Monthly Archives: September 2012

Pizza Dot Awesome

When Eli and I arrived at the AHA on friday for his 3D modeling lessons, some of the Digital Ops employees had gone in on a pizza and invited us to partake. Of course we did, because everyone loves pizza. The best part of this mundane, yet awesome consumption was that the best idea I’ve have all week came from this boring event.

I had planned on the lesson being a recap of everything we’ve done, with the assignment at the end of the class being incorperating all the buttons and options into whatever shape he wanted to make. I’m a firm believer in creative freedom and love to just let students go and invent whatever they want to. There are some problems in this occasionally, and that is that sometimes the amount of options and lack of direction is overwhelming and nothing ends up being produced. So I devised something basic that could incorporate everything we’ve learned thus far.  This worked better than planned, because his assignment was to make a pizza… in 3D.

First we explained how we would make one of the peices, but had to fit all together. We thought the best way to handle this was to make the basic shape of the crust, removing all other pieces besides one slice. We then worked with all the kinds of shapes and commands he’s learned thus far, comparing the real world pizza to the digital one. We added little circles for pepperoni, made a slightly risen crust by creating a curved line and making that into another shape, and finishing with adding some color.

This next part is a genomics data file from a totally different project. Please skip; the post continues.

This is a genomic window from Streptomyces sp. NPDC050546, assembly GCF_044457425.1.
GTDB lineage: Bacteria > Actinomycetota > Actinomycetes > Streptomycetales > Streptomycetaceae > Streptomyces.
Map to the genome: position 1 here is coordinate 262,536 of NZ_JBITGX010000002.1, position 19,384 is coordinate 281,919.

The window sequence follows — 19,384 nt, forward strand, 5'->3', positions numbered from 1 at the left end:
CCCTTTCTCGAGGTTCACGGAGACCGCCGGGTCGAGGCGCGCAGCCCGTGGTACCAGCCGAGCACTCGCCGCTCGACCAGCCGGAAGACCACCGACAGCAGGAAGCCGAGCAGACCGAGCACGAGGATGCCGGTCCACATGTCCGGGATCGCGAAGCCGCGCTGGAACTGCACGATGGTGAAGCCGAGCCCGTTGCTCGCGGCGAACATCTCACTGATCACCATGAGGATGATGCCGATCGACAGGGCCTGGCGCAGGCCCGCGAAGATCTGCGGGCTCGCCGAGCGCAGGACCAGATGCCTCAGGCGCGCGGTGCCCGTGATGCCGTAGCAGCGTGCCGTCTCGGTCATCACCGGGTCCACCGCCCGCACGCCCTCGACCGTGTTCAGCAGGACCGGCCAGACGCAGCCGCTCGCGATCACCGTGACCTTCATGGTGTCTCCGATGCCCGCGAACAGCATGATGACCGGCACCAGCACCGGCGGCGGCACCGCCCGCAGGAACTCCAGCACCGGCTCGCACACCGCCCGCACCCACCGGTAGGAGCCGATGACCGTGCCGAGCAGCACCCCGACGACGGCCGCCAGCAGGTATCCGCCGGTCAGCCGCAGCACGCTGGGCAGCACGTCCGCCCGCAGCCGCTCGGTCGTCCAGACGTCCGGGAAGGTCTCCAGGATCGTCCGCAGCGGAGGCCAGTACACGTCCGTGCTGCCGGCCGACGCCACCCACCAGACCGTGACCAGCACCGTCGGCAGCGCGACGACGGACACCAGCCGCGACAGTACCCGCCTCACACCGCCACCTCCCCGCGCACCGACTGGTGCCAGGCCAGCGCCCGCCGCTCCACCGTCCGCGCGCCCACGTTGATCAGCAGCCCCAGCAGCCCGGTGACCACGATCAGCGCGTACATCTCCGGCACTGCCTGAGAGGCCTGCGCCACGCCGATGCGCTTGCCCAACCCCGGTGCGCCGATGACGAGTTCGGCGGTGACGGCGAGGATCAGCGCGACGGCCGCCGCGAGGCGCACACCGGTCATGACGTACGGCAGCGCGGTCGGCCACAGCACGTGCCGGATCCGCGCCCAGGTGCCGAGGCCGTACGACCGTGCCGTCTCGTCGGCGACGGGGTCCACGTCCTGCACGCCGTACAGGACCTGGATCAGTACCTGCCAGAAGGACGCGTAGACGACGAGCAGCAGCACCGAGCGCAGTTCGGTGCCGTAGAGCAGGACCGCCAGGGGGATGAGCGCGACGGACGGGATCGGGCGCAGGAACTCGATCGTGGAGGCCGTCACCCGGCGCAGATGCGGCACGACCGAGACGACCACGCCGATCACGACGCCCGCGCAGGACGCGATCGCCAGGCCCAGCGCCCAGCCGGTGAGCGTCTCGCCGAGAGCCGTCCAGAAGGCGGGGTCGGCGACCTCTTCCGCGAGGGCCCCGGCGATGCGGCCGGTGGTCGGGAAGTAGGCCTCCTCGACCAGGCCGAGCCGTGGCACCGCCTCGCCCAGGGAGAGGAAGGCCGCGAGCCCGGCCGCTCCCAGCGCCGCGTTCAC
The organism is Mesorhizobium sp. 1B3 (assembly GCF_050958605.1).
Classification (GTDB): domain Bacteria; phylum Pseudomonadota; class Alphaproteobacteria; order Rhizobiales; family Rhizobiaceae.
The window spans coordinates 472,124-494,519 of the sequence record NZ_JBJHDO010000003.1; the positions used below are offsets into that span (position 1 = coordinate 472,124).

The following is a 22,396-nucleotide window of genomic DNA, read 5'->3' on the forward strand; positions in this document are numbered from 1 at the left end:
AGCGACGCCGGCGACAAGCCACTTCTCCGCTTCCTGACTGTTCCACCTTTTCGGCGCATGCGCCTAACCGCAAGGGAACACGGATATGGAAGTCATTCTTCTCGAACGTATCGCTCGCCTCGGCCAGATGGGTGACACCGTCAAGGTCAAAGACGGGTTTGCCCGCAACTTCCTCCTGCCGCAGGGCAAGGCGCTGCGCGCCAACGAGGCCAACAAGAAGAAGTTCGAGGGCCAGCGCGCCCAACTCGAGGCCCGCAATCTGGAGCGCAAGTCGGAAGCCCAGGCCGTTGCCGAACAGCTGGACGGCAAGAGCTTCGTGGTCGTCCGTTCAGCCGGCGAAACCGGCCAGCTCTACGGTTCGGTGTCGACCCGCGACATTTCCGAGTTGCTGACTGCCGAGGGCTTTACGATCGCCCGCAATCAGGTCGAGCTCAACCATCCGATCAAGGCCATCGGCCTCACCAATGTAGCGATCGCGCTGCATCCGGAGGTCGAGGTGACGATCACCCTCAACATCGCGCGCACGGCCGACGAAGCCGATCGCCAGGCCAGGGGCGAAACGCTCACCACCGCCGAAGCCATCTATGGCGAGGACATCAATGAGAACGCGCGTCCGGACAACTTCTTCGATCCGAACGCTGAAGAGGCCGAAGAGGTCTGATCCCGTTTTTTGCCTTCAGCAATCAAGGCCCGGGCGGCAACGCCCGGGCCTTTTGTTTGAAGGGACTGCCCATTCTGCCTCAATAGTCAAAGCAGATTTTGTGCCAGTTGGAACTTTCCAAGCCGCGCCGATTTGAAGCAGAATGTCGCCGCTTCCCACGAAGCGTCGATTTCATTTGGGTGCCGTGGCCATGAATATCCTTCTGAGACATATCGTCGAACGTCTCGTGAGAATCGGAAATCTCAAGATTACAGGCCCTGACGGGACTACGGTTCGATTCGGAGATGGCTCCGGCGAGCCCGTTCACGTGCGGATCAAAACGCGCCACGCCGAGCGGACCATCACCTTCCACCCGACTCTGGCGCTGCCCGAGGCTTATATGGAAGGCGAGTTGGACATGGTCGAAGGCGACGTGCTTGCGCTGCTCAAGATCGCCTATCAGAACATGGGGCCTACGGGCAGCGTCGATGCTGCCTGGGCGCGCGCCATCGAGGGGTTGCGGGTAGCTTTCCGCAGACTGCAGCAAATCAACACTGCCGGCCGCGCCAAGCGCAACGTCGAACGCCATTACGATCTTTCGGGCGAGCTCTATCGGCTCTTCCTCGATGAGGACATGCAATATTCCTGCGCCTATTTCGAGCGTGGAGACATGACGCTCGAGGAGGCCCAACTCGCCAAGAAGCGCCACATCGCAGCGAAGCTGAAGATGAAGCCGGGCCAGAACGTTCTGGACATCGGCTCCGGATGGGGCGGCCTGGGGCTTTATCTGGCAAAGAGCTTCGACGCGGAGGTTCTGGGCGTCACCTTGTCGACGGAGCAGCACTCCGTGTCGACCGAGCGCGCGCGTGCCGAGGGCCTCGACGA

After finishing the single peice, we then copied it and made the other peices, but rotating is weird in the almost any computer program, and is hard to get procise. To be accurate, one has to input how many degrees one would like the object to turn. This was the most awesome part to me. We taught a 10 year old angles. I don’t even remember learning that until the end of middle school or beginning of high school.

At the end of the class, Josh and I determined that Eli would certainly have creative freedom, but throughout the course, we would occasionally go back to the created pizza and add more and more features, all of curious how realistic we could get that pizza looking in 12 weeks.


Why Do We Fall?

photo copy-written by Batman awesomeness

Turns out we will not have as many students as anticipated, which I could easily take as a personal defeat. After the long talk Josh and I had about what we should do next, for approximately two hours, I did. Then something clicked and I realized that this is still freaking amazing. We can focus on each student much more and make sure they learn as much as they can and have as much fun as possible. The only way this is a defeat is if no one learns anything, which is near impossible.